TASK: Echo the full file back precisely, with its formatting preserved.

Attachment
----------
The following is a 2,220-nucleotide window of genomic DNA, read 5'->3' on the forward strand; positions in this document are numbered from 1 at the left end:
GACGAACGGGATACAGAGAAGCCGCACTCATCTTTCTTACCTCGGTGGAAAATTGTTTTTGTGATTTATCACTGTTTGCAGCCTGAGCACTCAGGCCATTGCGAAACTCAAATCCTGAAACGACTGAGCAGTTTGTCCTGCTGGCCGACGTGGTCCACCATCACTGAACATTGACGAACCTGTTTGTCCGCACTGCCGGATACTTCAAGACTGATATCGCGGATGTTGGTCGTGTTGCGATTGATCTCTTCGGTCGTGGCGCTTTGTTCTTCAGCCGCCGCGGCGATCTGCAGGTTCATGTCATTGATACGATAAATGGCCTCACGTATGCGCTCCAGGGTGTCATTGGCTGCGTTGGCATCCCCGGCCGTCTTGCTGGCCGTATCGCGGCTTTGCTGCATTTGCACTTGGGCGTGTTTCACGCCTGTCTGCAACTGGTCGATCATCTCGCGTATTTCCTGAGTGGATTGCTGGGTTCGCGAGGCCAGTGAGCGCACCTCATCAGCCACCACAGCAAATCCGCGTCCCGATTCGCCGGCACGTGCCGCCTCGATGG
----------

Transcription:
The following is a 2,220-nucleotide window of genomic DNA, read 5'->3' on the forward strand; positions in this document are numbered from 1 at the left end:
GACGAACGGGATACAGAGAAGCCGCACTCATCTTTCTTACCTCGGTGGAAAATTGTTTTTGTGATTTATCACTGTTTGCAGCCTGAGCACTCAGGCCATTGCGAAACTCAAATCCTGAAACGACTGAGCAGTTTGTCCTGCTGGCCGACGTGGTCCACCATCACTGAACATTGACGAACCTGTTTGTCCGCACTGCCGGATACTTCAAGACTGATATCGCGGATGTTGGTCGTGTTGCGATTGATCTCTTCGGTCGTGGCGCTTTGTTCTTCAGCCGCCGCGGCGATCTGCAGGTTCATGTCATTGATACGATAAATGGCCTCACGTATGCGCTCCAGGGTGTCATTGGCTGCGTTGGCATCCCCGGCCGTCTTGCTGGCCGTATCGCGGCTTTGCTGCATTTGCACTTGGGCGTGTTTCACGCCTGTCTGCAACTGGTCGATCATCTCGCGTATTTCCTGAGTGGATTGCTGGGTTCGCGAGGCCAGTGAGCGCACCTCATCAGCCACCACAGCAAATCCGCGTCCCGATTCGCCGGCACGTGCCGCCTCGATGG